Everyone has heard of ninjas, the secretive spies that served regional warlords in feudal Japan. Ninjas are popular characters today in the modern world, making appearances in video games, movies, and far more. However, they were not just characters and were based on real historical figures, including one particular ninja who has a connection to numismatics and a silver medal.
AUCTION PREVIEW: Commodore Perry Medal, SP62 Rare Silver Example, Julian PE-26. 2021 June 17 – 20 US Coins Signature Auction #1331
As the world economy and interconnectivity between nations grew in the 1800s, the Far East presented a new opportunity for American trade. United States President Millard Fillmore made a priority of this goal and sent Commodore Matthew Perry of the U.S. Navy to Japan in 1853. Perry arrived in Tokyo harbor in July of 1853 with the intent of engaging in “battleship diplomacy,” a type of negotiation which entailed more aggression than negotiation.
During this time period, Japan was ruled by the Tokugawa shogun (great general). While the emperor still technically was in charge, the shogun held the real power. Japan also had very little outside influence from other nations by the 1850s, so the coming of the US to Japan was a warning sign that shogunate might decline in power.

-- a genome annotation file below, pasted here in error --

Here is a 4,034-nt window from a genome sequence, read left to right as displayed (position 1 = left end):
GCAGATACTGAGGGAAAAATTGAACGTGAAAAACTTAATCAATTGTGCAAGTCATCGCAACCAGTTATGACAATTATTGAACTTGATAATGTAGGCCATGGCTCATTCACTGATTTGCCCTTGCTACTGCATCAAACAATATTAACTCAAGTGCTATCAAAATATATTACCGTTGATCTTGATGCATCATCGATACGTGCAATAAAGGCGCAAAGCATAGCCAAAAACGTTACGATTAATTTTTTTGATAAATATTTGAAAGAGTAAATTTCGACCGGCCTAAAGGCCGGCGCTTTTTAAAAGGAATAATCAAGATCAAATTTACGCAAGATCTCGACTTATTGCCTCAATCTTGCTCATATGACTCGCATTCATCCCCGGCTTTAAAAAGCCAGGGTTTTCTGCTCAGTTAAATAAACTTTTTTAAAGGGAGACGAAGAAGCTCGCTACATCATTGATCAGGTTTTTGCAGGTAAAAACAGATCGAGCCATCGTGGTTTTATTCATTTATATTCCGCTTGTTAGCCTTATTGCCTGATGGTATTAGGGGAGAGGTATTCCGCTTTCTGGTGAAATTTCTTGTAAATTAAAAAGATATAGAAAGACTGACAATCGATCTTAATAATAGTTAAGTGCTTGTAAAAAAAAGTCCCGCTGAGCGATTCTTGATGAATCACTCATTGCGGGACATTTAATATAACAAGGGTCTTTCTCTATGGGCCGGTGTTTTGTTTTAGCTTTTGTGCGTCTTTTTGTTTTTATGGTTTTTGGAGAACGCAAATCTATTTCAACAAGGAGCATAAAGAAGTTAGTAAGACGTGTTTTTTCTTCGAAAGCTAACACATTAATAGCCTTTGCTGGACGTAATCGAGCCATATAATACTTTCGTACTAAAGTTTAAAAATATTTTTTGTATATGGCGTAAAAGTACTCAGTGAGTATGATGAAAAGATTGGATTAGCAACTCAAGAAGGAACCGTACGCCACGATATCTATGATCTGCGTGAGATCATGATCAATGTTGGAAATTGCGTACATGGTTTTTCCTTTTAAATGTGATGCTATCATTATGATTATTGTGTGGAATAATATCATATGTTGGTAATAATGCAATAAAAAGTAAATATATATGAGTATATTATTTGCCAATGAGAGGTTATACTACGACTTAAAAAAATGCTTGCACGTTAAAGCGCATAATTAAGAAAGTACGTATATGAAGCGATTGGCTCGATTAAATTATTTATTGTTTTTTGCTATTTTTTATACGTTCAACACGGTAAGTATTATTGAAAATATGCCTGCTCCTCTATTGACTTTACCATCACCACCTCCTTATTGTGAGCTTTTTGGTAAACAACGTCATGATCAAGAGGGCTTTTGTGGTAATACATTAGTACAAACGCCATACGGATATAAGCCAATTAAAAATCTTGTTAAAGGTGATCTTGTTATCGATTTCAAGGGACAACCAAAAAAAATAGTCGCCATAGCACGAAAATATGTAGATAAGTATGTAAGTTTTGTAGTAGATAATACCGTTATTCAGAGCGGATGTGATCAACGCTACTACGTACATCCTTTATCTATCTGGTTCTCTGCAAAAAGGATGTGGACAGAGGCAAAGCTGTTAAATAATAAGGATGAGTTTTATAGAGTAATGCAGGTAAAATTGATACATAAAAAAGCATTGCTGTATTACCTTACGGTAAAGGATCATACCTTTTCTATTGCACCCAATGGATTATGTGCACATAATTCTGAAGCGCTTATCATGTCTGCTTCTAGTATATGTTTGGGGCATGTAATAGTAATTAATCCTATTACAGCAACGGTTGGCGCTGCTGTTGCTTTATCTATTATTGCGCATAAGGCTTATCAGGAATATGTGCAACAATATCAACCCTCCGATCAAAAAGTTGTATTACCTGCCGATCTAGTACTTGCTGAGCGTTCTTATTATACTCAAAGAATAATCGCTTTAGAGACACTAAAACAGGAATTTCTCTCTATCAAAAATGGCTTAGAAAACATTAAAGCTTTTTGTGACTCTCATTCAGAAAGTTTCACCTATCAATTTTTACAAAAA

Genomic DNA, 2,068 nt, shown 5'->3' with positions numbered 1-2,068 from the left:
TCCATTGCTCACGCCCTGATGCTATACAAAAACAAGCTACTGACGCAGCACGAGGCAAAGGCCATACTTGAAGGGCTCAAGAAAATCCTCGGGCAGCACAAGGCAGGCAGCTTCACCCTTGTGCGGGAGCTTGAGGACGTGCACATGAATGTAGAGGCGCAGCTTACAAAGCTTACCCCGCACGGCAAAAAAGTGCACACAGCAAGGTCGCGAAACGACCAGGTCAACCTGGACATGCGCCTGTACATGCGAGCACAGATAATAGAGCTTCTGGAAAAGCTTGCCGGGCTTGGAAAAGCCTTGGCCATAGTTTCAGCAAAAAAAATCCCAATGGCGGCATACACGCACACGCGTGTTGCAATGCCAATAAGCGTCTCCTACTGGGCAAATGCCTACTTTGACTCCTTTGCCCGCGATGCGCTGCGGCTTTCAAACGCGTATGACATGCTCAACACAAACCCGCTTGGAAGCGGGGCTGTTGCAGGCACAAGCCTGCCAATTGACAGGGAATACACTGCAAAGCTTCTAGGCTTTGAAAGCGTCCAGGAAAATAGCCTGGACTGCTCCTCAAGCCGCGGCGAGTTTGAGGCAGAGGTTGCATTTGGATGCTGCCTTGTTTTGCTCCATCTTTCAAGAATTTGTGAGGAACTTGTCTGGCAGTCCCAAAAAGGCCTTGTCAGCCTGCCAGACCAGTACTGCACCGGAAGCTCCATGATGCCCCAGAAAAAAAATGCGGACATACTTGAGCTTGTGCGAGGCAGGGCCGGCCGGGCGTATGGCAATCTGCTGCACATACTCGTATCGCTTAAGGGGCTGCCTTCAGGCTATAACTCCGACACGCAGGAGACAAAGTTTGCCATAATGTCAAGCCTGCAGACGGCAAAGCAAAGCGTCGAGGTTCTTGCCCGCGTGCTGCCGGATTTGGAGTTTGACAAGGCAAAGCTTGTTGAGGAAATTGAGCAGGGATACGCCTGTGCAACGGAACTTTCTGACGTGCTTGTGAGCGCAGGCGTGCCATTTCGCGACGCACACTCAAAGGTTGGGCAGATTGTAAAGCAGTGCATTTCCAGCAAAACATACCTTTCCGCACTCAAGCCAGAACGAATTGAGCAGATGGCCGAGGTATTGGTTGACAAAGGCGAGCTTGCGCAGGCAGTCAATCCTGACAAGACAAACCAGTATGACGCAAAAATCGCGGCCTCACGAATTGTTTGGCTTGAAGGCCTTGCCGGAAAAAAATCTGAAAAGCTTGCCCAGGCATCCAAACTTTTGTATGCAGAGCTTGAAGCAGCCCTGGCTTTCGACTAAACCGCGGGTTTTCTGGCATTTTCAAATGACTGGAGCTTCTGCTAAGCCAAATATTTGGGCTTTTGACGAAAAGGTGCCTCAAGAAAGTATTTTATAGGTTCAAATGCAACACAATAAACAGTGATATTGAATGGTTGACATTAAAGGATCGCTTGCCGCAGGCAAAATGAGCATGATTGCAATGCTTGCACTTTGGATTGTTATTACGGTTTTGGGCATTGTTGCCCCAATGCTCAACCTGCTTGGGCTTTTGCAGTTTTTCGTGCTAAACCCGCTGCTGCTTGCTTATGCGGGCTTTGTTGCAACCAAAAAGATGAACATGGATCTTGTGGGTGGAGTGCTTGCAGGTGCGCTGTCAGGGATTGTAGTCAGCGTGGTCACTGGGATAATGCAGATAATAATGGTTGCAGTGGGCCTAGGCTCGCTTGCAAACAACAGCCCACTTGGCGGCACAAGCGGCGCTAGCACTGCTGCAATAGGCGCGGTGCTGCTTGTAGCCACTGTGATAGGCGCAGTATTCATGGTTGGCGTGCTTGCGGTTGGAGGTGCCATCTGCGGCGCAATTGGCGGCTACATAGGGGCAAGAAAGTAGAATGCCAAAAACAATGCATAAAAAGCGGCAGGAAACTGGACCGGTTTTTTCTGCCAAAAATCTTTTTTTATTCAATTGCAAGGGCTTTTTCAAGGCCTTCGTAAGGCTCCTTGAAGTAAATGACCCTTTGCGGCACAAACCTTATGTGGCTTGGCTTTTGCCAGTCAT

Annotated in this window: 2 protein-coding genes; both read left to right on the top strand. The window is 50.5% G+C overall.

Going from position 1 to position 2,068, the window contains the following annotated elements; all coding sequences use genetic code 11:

While Japan did not have a fleet of warships at the ready, they did have ninjas. The ninja Sawamura Yasusuke secretly boarded Commodore Perry’s ship on a stealth mission. His goal was to spy and gather intelligence that could help Japan. While Yasusuke was successful in gathering documents, the language barrier meant that these were not all that useful to the shogunate. Even worse, the information that he obtained did not result in any real strategic advantage, as it mostly related the exploits of the crew rather than political or military information. The shogun eventually gave in to the Americans’ naval might and accepted that change could not be avoided entirely. A treaty with the US was signed in 1854, which began the transition to Japan’s imperial period and end of their isolation.
After he returned, the US Mint celebrated Commodore Perry’s success by striking a medal that commemorated his journey and the trade agreement. A single example was struck in gold and given to Perry directly, while just 20 pieces were struck in silver. These were primarily given as diplomatic gifts, such as to Perry’s officers. Heritage Auctions will be selling one of the very few survivors struck in silver in the June US Coin Auction #1331. Graded PCGS SP62, this enormous medal measured 63 millimeters and is impressive in hand.
This medal last sold for just over $10,000 and should attract plenty of attention at auction. Check it out in auction 1331.